However, I’ve become convinced that a younger generation of Harvest Homecoming movers and doers understands the need for evolution. We worked together to stage Biers on Parade. This year’s official Harvest Homecoming program contains a centerfold map of downtown, highlighting local independent businesses. It isn’t perfect, but reformers need encouragement.
Better communication helps. If I’m elected mayor, transparency is a guarantee, and we’ll move along the process. If not, irrespective of my new life, I intend to remain involved with independent local business activities preceding Harvest Homecoming.
A final word about my parade non-participation in 2015.
This year, I couldn’t bend the parade committee to the notion of common sense, which to me implies an acceptance of walking as the simplest, most basic form of human transportation.
There was a surreal, 1960s-era quality to the conversation (paraphrasing): “You’re the candidate of walkability, and walkability is the future of our downtown? That’s nice, but don’t you want a shiny car for that? After all, it’s Hot Rod Harvest.”
No thanks. I’d just like to walk the parade.
Yes, bureaucracies usually evolve accordingly. Rule books cease being living documents, and become immutable commandments for facilitating control. But if there is any single thing I’ve learned in the craft beer business, it’s that creativity freshens stale orthodoxy – and creativity is best inspired by letting loose, as opposed to tightening up.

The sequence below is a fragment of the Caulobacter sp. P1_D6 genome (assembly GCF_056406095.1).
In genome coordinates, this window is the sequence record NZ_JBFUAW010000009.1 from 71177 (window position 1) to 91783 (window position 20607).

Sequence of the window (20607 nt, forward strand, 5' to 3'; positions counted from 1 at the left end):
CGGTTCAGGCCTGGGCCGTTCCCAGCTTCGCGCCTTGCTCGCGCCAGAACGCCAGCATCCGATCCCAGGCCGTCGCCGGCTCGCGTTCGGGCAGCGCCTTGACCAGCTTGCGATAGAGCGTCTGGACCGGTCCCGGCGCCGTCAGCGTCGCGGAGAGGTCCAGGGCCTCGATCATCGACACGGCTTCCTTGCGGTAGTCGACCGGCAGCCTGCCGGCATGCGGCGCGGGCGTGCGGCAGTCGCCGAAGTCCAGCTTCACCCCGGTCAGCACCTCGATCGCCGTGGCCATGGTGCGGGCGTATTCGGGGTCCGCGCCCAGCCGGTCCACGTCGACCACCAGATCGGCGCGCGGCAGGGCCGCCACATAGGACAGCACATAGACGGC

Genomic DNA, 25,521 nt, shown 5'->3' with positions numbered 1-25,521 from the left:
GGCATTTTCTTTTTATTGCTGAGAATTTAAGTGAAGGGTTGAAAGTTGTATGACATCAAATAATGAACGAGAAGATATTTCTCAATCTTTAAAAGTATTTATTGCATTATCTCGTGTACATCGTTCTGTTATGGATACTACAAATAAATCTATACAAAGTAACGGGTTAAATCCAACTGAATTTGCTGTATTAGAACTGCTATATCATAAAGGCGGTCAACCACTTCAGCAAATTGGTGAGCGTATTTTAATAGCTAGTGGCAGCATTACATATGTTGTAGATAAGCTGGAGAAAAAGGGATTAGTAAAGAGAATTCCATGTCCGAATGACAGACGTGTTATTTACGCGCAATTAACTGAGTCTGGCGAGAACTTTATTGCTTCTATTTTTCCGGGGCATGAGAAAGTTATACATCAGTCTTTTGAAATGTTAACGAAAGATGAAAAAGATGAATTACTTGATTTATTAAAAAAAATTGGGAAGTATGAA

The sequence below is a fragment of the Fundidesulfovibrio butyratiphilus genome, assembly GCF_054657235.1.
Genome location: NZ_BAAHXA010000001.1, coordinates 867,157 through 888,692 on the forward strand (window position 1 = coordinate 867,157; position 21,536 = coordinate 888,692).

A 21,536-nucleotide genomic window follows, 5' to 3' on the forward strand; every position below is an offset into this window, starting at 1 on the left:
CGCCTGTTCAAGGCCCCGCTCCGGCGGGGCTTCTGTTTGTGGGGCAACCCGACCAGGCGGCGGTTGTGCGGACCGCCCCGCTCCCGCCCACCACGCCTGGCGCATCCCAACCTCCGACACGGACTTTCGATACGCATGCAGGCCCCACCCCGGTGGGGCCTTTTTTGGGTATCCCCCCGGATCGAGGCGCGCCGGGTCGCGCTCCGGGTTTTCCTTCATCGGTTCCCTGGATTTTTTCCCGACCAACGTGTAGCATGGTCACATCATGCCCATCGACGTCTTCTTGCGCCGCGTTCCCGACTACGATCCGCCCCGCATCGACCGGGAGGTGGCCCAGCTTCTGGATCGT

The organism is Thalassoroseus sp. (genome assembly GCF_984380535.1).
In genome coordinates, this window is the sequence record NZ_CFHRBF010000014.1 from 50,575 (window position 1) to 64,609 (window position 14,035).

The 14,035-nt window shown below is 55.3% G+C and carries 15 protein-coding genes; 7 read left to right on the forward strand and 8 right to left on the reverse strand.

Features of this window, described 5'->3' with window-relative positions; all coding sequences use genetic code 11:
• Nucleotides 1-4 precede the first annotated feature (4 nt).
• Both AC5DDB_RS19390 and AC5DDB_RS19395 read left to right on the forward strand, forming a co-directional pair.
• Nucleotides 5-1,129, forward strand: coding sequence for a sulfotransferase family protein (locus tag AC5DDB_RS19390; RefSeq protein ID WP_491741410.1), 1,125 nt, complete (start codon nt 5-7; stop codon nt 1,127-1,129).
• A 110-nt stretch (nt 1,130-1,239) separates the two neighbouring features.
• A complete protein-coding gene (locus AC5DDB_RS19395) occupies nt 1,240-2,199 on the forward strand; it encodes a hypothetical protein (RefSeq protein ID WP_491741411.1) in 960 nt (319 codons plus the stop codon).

I believe the parade is redeemable, and should be multi-modal – just like the streets it uses each year.
We’ll get to THAT, too.
If you venture into the weekend's Harvest Homecoming scrum, remember the buildings behind the booths. The businesses inside them -- and the people living above them -- are here all year.
October 1: ON THE AVENUES: No more fear, Jeff.
September 24: ON THE AVENUES: Almost two years later, Mr. Gahan has yet to plug in this clock, and so it's time for him to clock out.
September 17: ON THE AVENUES: Dear Neighbor: If you’re tired of the same old story, turn some pages.
September 10: ON THE AVENUES: Lanesville Heritage Weekend comes around again.
September 3: ON THE AVENUES: When even Mitt Romney can run to the left of New Albany’s Democrats, it's a very big problem.
August 27: ON THE AVENUES: Whips, chains and economic development (2010).
August 20: ON THE AVENUES: In the groove.